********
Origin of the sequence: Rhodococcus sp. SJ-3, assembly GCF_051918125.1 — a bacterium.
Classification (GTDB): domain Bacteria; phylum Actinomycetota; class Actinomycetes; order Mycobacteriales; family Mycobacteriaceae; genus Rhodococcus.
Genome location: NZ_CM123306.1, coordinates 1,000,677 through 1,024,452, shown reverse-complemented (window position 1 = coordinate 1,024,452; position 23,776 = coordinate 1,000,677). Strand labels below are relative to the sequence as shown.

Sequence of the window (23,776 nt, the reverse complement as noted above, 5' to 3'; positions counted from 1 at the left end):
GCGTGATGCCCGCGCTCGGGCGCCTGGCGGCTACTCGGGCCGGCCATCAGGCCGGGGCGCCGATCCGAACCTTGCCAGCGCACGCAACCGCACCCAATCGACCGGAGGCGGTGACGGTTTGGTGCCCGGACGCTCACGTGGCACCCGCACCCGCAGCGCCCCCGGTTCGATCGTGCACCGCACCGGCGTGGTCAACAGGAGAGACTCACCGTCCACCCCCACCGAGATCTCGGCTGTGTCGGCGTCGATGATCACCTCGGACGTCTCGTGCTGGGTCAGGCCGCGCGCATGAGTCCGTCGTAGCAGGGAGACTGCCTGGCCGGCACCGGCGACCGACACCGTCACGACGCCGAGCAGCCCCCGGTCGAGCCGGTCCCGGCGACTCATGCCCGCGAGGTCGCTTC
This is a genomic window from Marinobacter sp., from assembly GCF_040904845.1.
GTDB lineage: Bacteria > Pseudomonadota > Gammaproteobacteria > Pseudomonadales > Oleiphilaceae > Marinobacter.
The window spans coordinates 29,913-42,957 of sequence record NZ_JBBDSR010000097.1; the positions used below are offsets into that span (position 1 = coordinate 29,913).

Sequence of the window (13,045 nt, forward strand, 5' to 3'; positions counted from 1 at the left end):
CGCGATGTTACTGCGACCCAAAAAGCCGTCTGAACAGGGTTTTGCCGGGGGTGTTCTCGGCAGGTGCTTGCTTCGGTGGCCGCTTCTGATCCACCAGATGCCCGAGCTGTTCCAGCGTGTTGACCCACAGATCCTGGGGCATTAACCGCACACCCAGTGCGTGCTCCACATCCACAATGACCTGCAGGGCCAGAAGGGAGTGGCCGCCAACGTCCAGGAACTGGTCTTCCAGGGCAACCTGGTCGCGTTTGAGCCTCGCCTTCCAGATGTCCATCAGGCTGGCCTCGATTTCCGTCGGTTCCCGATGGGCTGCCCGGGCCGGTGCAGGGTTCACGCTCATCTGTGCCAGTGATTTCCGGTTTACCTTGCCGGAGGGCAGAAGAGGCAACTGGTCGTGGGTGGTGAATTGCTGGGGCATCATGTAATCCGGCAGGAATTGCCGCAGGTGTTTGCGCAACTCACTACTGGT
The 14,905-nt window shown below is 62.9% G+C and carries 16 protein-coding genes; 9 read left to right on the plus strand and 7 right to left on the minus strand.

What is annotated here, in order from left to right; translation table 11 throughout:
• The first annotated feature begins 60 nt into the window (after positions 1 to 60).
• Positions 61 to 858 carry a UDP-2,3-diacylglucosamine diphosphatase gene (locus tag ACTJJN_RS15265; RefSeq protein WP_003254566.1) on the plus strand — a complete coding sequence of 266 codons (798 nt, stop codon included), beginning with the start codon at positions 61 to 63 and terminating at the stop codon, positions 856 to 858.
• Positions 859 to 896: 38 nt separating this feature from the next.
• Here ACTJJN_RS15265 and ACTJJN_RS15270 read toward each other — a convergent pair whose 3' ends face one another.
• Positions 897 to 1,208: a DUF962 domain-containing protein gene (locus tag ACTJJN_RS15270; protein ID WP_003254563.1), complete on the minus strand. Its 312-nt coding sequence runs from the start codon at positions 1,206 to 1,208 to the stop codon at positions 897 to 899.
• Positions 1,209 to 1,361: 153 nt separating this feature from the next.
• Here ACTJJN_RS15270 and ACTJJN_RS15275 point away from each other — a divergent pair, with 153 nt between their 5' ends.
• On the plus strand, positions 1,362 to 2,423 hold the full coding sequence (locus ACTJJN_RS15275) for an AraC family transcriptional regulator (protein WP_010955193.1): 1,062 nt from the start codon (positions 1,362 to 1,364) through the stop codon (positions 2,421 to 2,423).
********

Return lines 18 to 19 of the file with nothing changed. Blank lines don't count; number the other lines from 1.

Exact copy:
• Positions 1,209 to 1,361: 153 nt separating this feature from the next.
• Here ACTJJN_RS15270 and ACTJJN_RS15275 point away from each other — a divergent pair, with 153 nt between their 5' ends.